Medication blocked my ability to disassociate. After the accident I started taking Tegretol for seizures, then they gave me Zarontin. I hated, truly hated for that entire year after. Everyone was my enemy. Without the escape all my senses were in constant overload; like sitting perpetually in loud noise. I would fight at school, kicking and flailing, even while they pinned me down. It felt good and bad all at once; good in the physical release of the pressure, bad in having others see it. To hear their thoughts hurt. Even now it hurts to think on it. All the while they are thinking angry thoughts while telling me they were trying to help me. I know in my head I can not blame them. It was hard for them to be kicked. But, emotionally it still hurts. I stopped wanting to read people after that - with exception of Mom. She is the only one I am not afraid to read. She is honest in her feelings even when they are unfair. She says “I am mad at you, but I will help you anyway”. That I can understand. It is the deception I hate, the appearance of kindness when you are not thinking kind thoughts at all. Telling this is with a point. Be truthful in your dealings with Autists. If the autist is a literal learner, it will tell him directly what he might otherwise miss. If the autist is a thought reader, it will cause a trust to develop. As to all others it is only fair.

The Start of Real Learning

Older Journal entry from 3/07
It is a long time since I have felt the freedom of being alone in my world. I was only eight years old when my world was cut off from me by the addition of a new medication, Zarontin. I’m not sure what the intended use was, but the effect robbed me of escape from the onslaught of my senses in the world. No longer could I turn things off at will. Sounds closed in all around me. It was a horror beyond belief, constant stimuli you could not avoid, unwelcome sounds of no meaning: fluorescent lights buzzing, heat rising in pipes, voices in other rooms, mechanical sounds. I lived in a horror house of noise.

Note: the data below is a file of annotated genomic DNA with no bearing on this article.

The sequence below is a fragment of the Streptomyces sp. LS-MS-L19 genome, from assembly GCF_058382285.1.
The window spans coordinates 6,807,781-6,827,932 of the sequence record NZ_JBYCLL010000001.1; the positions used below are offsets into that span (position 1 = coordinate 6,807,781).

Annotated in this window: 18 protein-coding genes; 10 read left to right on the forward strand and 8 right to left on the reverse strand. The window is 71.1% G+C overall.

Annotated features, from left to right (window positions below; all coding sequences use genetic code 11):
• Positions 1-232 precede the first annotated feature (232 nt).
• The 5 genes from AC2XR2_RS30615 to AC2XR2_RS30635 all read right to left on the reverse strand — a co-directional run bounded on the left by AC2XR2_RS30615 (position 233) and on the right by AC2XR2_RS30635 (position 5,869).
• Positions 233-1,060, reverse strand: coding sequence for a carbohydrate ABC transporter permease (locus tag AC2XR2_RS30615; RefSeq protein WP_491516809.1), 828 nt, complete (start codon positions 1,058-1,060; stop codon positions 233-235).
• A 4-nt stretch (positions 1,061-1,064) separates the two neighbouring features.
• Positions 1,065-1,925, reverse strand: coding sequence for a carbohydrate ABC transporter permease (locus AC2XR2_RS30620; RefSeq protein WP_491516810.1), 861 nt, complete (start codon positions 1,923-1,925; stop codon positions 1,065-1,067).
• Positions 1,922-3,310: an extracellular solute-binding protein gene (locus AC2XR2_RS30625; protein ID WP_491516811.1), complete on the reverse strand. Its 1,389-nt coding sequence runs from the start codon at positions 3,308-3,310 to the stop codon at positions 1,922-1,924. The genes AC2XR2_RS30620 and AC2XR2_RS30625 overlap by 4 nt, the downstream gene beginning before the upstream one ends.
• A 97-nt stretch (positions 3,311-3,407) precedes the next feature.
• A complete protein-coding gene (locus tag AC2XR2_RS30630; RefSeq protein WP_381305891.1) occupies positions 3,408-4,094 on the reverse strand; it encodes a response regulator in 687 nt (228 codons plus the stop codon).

Good was done by it though. Learning started. I didn’t get fuzzy in my head anymore. I began to understand what I was looking at sometimes. I could not focus my eyes when moving so I learned to look then move. Work I still hated, but learning on my own I liked. I made up games for myself, Every answer is a question – a bit like jeopardy. I could not register everything at once, but I could work it as a chain of connectedness.

Three. What is a number which comes after two? Which comes after one? The first number after nothing?It connected a series of otherwise un-relatable things for me.

I could not move from three to zero without my chain of connectedness. Sometimes I would make an erroneous connection and tie together things that did not relate in that category.

Going outside leads to a ride in car leads to a soda.

If I wanted a soda, I would ask to go outside. Some of my connections became seen as required routines. It was not the routine I required, but the end product.

I have often wondered if routine sometimes serves the same purpose for others. What if the erroneous connection is as to an emotion not thing for some? What confusion that could create.

I am still learning about many misconnections I have made, but I am also surprised at the number of connections which have proven correct, at least in my yet limited experience. My learning was so stilted then, but still it was a start. Single modal learning involves a lot of error. I am glad mom started teaching me how to learn, instead of just specific pieces of knowledge.

Monday, June 15, 2009

Football Is More Than A Game

I recently started carrying around a football instead of my string. My mom soon asked me why. To feel the football is to practice my fingers on feeling a textured surface. It also sounds a thump when I bounce it, and smells of rubber, and it works as a point of reference to move with, and it invites social interaction. Carry a ball around and just see how many people ask if you want to throw it to them. And, I haven't scared anyone with thinking it is a snake. You would also be surprised at how many people think flipping a sting looks like you are carrying a snake. And, it is a lot harder to lose than my string. Now if it could just fit in my pocket...

Time as a Motor Freeze